Recrystallization refers to the crystallization of deposited minerals under the influence of temperature and pressure. For example, amorphous (colloid) opal becomes cryptocrystalline chalcedony after dehydration, and chalcedony recrystallizes to crystalline quartz. Therefore, recrystallization is a process in which sedimentary minerals change from amorphous to cryptocrystalline and crystalline, and their particles change from small to large. Recrystallization is the main action mode of chemical rock or biochemical rock diagenesis.



    Recrystallization is an important way of metamorphism, which has a significant impact on the formation of metamorphic rock structures. The intensity and speed of recrystallization are controlled by the composition and structure of the original rock, and are also related to various metamorphic factors. Roughly speaking, the simpler the composition of the original rock (siliceous rock, carbonate rock) and the finer the particles (clay structure, silty structure), the more conducive to the progress of recrystallization; on the contrary, the more complex the composition of the original rock, the greater the particle size. Coarse, the more unfavorable to the progress of recrystallization. The higher the temperature, the more fully the chemically active fluid content, the more conducive to the progress of recrystallization. Because the increase of heat energy can accelerate the dissolution of minerals in the interstitial solution, it can also increase the diffusion speed and distance of these components in the solution, which are conducive to the progress of recrystallization and the formation of coarser particles. In the recrystallization process, the components are first transferred from the surface of the mineral particles to the fluid phase solution dominated by the gap H20 and CO2, and then migrate to the surface of the growing particles through diffusion. The fluid phase plays an important solvent role in the whole process. Increasing stress is generally conducive to recrystallization.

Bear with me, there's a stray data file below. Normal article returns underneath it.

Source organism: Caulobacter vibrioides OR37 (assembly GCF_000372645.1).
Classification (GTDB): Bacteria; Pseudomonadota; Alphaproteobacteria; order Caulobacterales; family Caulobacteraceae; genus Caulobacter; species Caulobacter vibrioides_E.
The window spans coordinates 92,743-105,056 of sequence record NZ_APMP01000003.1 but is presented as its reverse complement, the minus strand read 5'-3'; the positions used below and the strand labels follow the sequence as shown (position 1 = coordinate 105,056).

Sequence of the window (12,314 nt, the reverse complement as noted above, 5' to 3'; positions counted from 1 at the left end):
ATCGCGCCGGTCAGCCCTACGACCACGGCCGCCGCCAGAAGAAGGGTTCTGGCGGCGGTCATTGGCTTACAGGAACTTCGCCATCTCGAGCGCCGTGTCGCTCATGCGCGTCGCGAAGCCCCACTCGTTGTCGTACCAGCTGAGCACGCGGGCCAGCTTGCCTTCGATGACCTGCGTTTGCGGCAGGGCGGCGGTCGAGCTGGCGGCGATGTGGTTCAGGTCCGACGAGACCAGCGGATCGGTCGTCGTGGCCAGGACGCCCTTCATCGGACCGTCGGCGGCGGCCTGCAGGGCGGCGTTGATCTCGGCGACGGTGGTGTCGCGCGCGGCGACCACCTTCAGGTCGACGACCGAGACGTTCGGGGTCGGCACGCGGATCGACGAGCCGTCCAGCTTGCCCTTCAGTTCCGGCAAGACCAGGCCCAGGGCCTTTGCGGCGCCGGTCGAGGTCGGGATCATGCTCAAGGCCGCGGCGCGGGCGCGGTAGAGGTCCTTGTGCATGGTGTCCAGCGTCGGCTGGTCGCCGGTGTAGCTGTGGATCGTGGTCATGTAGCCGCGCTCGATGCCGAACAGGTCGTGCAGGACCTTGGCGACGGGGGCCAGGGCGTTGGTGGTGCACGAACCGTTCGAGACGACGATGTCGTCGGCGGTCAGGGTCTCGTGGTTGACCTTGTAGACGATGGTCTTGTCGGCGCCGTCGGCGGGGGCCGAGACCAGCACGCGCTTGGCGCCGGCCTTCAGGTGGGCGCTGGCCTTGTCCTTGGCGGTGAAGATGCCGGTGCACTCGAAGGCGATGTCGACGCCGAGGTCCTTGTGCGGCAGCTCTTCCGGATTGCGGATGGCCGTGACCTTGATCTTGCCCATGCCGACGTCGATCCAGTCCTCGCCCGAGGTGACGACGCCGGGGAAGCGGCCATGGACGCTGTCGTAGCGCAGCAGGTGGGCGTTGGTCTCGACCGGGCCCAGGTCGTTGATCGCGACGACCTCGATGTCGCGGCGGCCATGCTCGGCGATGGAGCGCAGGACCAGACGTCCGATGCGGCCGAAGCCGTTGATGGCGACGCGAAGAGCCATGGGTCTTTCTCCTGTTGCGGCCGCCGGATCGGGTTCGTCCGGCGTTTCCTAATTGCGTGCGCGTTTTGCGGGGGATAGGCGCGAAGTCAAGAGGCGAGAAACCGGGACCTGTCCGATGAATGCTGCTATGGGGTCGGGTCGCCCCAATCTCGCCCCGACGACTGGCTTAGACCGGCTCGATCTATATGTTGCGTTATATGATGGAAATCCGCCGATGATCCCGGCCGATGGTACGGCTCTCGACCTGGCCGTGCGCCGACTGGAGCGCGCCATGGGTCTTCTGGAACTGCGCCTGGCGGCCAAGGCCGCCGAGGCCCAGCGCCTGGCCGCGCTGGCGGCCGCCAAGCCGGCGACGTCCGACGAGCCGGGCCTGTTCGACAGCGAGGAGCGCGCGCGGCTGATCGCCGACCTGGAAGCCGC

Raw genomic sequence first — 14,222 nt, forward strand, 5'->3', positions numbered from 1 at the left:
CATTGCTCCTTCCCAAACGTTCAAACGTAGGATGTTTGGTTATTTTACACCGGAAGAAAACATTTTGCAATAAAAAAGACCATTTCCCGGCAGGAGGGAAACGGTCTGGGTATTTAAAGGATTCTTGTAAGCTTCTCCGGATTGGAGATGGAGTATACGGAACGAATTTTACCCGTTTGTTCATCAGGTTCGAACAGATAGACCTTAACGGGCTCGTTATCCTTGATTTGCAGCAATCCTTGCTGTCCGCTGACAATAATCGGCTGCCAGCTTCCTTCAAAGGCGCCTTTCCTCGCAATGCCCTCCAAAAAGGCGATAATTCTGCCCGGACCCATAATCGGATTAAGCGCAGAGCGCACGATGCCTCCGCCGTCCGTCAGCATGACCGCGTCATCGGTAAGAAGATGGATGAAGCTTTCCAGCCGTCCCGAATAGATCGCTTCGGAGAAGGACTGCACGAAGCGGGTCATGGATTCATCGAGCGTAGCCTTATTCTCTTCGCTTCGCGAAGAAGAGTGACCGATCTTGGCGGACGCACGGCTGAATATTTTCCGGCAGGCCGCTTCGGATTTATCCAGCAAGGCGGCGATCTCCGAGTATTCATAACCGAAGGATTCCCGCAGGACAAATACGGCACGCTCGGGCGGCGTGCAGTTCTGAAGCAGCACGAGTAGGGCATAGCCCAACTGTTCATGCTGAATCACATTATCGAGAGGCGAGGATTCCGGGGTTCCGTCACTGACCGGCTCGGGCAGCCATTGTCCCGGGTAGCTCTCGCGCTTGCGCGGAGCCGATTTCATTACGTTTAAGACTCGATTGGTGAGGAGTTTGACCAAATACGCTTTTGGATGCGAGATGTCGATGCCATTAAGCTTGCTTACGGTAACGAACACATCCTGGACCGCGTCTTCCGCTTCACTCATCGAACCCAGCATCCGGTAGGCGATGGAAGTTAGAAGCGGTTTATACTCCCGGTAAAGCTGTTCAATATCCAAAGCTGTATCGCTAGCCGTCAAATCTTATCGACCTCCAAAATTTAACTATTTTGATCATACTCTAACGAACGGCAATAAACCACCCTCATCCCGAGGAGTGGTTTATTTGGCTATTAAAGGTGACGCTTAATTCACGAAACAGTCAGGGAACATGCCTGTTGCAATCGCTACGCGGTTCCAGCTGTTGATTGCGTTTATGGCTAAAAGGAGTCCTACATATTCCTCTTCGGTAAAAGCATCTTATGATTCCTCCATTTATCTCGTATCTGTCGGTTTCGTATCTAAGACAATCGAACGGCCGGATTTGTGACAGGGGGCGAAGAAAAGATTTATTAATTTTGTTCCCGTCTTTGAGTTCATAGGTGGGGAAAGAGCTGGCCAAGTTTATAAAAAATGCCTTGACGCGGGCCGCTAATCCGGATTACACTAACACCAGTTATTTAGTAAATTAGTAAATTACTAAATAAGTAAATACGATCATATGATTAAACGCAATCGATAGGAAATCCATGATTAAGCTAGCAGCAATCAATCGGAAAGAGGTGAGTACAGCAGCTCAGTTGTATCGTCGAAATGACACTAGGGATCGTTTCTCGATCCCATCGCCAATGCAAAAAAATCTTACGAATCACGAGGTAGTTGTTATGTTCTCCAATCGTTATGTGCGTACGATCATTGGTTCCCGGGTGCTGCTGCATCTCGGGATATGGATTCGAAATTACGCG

Causes and characteristics

    In the case of the same substance in the same volume and mass, the smaller the particle, the larger the area occupied, so the surface energy is also large, and the solubility is directly proportional to the surface energy, so the smaller the particle, the easier it is to be dissolved. The large particles are relatively stable; easy to grow. Therefore, as a result of recrystallization, the grain size of the rock becomes coarse and uniform.

    Recrystallization is an important way of metamorphism, which is of great significance to the formation of metamorphic rock structures. The size of mineral particles after recrystallization is related to the composition and structure of the original rock. Generally, under the same metamorphic conditions, rocks with simpler composition (such as carbonate rocks, siliceous rocks, etc.) have significant recrystallization, and the larger the rock particles , The more complex the composition, the more difficult it is to carry out recrystallization.